Understanding the order of genetic changes that lead to cancer – or the probability that one will occur after another – may allow researchers to outsmart how a tumour evolves. This knowledge could help devise new strategies to treat these changes as they occur or prevent them from occurring in the first place, Stein says.
PCAWG researchers have also discovered common patterns in the distribution of genetic mutations that may point to new causes of cancer. Similar to the common genetic signatures associated with smoking and ultraviolet radiation, these patterns may point to unknown environmental or behavioural causes that, once fully understood, could be used to change course and help prevent cancer.
“The biological insights discovered through PCAWG have tremendously advanced our understanding of cancer genomics and we’re approaching a place where we know all the molecular pathways involved with cancer,” says Stein. “We’ve discovered the causes of two thirds of cancers that were previously unexplained — but this is just the beginning.”
Setting new standards for the future
Last July, PCAWG data were officially made available for the scientific community to use as a resource for future cancer research. The key PCAWG findings were recently published in a collection of more than 20 scholarly papers in Nature and its affiliated journals. An expected 40 additional papers relying on PCAWG data will be published within the next year alone.
PCAWG methodologies are now the world’s gold standard for whole genome data processing and analysis. They will continue to be used for years to come as more patient samples are collected and sequenced around the world. All related computational tools, including the data exploration and discovery tools, have been made publicly available.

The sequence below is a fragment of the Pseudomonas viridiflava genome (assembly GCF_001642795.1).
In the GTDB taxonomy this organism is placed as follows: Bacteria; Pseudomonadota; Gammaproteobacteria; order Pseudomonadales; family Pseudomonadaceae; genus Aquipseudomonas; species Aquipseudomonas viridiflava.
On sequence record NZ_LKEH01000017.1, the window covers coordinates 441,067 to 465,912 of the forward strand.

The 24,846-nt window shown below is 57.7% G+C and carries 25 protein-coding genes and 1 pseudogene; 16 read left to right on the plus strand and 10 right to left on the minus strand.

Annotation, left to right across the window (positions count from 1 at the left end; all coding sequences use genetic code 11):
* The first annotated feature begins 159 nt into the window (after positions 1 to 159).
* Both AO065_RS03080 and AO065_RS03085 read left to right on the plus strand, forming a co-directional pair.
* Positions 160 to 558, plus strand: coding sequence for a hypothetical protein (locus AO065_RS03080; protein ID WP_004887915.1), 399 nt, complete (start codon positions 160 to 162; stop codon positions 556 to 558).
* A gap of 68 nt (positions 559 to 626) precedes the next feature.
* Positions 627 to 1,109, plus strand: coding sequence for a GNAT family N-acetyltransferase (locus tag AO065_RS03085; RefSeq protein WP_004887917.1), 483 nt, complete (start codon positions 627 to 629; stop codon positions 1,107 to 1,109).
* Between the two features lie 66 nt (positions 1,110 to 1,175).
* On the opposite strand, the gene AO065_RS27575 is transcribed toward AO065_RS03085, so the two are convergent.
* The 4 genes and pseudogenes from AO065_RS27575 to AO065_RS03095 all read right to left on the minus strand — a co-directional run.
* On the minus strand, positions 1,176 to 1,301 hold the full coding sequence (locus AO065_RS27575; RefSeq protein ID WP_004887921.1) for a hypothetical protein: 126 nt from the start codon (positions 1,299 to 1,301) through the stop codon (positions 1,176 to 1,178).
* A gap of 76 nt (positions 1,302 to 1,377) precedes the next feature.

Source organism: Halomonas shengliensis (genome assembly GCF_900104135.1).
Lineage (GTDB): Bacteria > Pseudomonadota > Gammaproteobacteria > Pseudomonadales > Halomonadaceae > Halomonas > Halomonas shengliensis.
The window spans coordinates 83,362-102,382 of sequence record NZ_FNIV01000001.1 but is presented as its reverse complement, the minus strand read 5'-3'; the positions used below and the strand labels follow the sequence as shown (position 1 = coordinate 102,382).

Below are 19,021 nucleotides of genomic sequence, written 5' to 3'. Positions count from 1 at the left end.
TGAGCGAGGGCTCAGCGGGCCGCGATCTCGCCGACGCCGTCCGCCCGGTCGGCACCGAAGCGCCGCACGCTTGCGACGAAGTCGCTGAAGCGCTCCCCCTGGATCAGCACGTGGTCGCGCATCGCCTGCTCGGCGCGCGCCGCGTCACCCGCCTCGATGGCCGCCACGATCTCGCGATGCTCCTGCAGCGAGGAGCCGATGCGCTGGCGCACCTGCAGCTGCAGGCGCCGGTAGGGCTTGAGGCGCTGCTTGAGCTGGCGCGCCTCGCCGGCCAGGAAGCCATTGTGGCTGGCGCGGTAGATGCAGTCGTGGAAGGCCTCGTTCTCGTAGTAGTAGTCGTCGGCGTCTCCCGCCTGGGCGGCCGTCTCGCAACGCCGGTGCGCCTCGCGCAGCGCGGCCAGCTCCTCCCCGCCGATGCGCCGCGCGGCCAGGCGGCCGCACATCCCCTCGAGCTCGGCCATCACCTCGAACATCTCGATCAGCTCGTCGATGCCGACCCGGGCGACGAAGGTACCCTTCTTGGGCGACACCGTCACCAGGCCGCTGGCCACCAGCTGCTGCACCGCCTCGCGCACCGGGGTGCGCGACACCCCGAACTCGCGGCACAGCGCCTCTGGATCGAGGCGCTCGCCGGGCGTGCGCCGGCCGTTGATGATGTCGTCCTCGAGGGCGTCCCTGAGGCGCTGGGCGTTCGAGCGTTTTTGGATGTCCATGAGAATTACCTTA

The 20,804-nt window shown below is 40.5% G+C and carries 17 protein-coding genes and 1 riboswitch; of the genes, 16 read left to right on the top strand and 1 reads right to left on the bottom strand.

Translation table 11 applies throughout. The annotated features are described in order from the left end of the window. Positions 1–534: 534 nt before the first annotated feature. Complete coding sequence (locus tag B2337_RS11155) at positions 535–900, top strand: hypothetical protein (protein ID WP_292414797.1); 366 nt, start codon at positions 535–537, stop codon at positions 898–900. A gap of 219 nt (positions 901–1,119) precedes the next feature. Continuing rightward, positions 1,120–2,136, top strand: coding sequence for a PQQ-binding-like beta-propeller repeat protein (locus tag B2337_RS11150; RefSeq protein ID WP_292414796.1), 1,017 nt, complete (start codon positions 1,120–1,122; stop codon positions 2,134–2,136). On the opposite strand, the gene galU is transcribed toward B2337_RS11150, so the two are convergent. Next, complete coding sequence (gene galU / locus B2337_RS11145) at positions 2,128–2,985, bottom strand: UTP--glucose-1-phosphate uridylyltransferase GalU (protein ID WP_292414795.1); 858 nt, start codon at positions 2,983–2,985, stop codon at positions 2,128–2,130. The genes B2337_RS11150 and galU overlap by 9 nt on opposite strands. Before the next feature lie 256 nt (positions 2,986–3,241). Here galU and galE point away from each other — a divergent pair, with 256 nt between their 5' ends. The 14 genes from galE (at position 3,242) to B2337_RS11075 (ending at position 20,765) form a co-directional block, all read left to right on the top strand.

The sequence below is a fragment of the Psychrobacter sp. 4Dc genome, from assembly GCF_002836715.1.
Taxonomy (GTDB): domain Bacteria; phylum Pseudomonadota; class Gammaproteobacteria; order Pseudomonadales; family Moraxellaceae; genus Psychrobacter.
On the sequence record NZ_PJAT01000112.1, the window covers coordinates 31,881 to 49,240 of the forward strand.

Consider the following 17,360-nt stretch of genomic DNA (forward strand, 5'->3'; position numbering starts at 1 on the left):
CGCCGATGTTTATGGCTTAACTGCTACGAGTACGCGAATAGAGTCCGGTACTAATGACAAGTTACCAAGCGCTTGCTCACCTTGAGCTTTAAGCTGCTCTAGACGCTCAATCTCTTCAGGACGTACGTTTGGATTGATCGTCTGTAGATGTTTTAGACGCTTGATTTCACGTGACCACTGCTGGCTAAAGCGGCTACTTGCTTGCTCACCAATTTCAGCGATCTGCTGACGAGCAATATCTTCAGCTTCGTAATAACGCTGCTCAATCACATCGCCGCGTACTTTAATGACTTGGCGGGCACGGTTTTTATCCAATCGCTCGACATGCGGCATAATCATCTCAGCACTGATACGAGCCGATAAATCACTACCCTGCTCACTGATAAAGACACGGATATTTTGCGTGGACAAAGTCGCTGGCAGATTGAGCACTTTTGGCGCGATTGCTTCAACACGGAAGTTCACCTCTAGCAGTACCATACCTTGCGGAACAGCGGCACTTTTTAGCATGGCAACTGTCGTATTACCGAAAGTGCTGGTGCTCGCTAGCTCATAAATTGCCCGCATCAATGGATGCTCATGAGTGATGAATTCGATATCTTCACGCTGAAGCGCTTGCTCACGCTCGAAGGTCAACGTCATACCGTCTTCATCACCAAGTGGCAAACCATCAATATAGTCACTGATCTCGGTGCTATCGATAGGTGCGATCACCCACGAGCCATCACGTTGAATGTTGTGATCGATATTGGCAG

“We made both the genomic data, and the computational pipelines to analyze it, free to use for the global cancer research community,” says Stein. “Now, others can analyze these data – or new data – at the same level as we have in the pursuit of new cancer research discoveries.”
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- Whole-genome analysis generates new insights into viruses involved in cancer
- Dr. Lincoln Stein talks about the Pan-Cancer Project
- Finding the roots of cancer, ‘It’s a needle in a haystack’
- Unraveling the story behind the cancers we can’t explain
- TrackSig: Unlocking the history of cancer
- Discovering cancer’s vulnerabilities: The whole may be greater than the sum of its parts
- New tumour-driving mutations discovered in the under-explored regions of the cancer genome
February 9, 2017
The ability to sequence and study the human genome and the genomes of different cancer types has allowed scientists to increase our understanding of the biology of these diseases. In turn this has helped to create new preventative strategies, diagnostic and prognostic tools as well as better treatments. But what if there was a way to make this information even more useful? An international group is working to establish a project that will do just that.